For a consecutive year, experts from the University of North Kazakhstan and ASBK conducted a field expedition to capture and tag wild geese during the spring migration in northern Kazakhstan.
The North Kazakhstan region is a transit zone for numerous flocks of wild geese that are on their way to their breeding grounds in Arctic Russia. The team led by Ivan Zuban and with the participation of the ASBK colleague from, who is part of the team of their team implementing the LIFE Project in Kazakhstan – Alexei Tymoshenko, managed to catch 5 Red-breasted Geese and fitted them with transmitters. Due to restrictions and precautions related to COVID, the BSPB team was unable to travel to join the expedition this spring, and with the assistance of the AEWA Secretariat, we were able to send the transmitters for tagging red-breasted geese to Kazakhstan. Thus, the transmitters managed to arrive on time before the start of fieldwork.
It is especially important to note that the installed GSM-GPS transmitters are the first collars to be placed on Red-breasted Geese. The collars were developed by the company Ornitela in close partnership and collaboration, based on the good collaboration and track record that BSPB has with them. So in the period 2019-2020, we managed to jointly succeed in the development of the first collar-based transmitters for Redbreasts. The designed transmitters were successfully tested on captive Red-breasted Geese in partnership with the Jersey Zoo last year. Recently this type of transmitter has already been successfully tested on big number of Barnacle Geese already by colleagues in the UK. The main advantage of the collar transmitters is the reduction of the time for processing the birds and fitting the transmitters, as well as the fact that no previous experience and training is required for being able to fit them, which is done extremely quickly and easily. The experience of colleagues in the UK and the trial study at the Jersey Zoo showed that they are reliable enough and do not lead to significant changes in the behavior of birds and birds easily and quickly get used to them.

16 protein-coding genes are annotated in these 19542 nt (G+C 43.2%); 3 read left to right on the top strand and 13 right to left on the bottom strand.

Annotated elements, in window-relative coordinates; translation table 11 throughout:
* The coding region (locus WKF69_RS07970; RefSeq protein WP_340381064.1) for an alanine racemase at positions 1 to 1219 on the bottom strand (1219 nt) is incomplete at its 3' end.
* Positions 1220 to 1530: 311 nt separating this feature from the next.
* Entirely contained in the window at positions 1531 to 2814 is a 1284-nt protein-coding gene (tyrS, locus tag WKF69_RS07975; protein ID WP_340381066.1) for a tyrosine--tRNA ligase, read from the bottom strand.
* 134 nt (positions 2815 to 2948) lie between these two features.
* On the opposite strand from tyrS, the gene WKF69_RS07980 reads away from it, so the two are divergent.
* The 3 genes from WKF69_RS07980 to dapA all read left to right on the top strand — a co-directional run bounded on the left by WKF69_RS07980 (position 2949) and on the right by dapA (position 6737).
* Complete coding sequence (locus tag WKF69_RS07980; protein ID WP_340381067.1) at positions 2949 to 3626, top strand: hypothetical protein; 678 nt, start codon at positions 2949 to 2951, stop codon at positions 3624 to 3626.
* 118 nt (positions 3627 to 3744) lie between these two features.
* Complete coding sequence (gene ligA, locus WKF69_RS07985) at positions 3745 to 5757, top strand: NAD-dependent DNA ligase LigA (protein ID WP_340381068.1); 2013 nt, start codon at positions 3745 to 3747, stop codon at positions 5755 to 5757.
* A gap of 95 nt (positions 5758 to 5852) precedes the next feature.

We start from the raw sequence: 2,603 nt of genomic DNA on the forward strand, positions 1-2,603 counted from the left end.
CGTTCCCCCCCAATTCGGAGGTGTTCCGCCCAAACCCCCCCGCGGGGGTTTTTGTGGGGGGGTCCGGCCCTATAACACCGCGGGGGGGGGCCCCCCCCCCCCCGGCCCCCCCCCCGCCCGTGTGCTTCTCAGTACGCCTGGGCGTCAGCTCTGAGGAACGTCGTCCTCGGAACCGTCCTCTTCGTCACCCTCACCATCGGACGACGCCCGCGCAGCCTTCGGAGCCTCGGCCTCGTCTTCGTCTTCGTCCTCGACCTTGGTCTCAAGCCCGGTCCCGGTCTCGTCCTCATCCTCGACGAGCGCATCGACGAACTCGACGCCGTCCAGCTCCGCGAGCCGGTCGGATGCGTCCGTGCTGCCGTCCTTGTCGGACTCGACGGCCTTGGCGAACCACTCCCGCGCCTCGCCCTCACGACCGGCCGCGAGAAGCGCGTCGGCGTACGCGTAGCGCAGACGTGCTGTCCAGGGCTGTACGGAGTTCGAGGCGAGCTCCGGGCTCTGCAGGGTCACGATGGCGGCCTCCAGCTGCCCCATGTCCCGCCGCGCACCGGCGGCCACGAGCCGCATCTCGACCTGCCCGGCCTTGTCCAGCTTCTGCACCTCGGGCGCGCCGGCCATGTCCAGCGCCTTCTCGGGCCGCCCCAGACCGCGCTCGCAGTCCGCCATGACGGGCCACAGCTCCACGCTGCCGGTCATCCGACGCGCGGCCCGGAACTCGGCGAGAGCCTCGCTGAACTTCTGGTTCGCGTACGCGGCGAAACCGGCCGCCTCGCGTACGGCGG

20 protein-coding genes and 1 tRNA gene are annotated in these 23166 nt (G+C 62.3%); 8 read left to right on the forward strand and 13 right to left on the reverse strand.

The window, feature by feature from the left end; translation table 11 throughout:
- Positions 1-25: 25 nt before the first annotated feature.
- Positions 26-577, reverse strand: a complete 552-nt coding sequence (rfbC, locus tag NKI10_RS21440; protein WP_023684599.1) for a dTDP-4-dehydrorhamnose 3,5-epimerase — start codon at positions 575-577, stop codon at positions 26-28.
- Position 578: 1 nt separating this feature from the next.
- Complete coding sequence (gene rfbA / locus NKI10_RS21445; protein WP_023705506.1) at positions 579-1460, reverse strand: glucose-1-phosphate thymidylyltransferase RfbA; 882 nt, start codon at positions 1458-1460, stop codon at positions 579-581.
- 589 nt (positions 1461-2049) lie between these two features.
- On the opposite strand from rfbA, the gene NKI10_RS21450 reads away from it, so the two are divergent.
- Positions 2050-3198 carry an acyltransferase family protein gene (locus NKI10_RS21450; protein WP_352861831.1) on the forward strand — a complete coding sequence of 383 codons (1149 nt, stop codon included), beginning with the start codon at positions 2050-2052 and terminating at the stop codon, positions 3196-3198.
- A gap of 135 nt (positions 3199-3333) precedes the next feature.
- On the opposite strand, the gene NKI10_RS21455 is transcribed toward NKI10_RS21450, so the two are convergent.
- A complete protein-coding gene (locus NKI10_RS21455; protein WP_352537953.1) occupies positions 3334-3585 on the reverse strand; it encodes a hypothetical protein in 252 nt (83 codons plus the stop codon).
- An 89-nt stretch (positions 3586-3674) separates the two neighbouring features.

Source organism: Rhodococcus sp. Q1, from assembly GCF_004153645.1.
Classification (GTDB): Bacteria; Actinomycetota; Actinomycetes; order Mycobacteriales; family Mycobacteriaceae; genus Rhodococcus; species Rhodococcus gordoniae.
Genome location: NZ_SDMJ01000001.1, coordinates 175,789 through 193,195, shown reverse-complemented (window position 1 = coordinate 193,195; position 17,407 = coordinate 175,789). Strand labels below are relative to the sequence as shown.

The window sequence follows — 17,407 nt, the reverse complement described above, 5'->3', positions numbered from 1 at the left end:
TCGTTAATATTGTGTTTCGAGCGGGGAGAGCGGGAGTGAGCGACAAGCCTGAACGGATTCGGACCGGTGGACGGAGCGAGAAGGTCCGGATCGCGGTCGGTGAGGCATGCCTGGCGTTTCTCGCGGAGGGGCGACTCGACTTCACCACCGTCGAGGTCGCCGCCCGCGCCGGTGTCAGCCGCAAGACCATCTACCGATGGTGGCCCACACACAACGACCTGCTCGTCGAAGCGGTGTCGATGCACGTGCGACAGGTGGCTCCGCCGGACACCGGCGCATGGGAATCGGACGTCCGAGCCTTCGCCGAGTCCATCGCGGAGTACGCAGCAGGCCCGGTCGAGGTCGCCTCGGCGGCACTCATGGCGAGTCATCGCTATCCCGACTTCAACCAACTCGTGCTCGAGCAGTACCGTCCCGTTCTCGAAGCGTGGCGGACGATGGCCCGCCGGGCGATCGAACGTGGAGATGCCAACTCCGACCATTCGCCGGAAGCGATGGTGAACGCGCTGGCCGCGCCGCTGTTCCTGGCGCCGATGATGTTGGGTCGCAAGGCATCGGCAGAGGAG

A total of 3 male and 2 female birds were marked, and the observations of the marked birds did not show much concern about the collars. We hope that the birds will successfully complete their spring migration and will be able to gather enough valuable information for the conservation of this species in the coming months and years. The fieldwork and tracking of the Redbreasts this year is supported by the Whitley Awards funding.
The main purpose of tracking activities is, first and foremost, to collect more data on threats and mortality factors of the species during the migration period and at the same time to support on-site monitoring activities in individual range countries and to collect data on the behavior and life cycle of the species in the conditions of the changing climate and how this affects its distribution and behavior during migration.
The movement of the marked geese will soon be possible to be observed on the Safe Migration Road project page.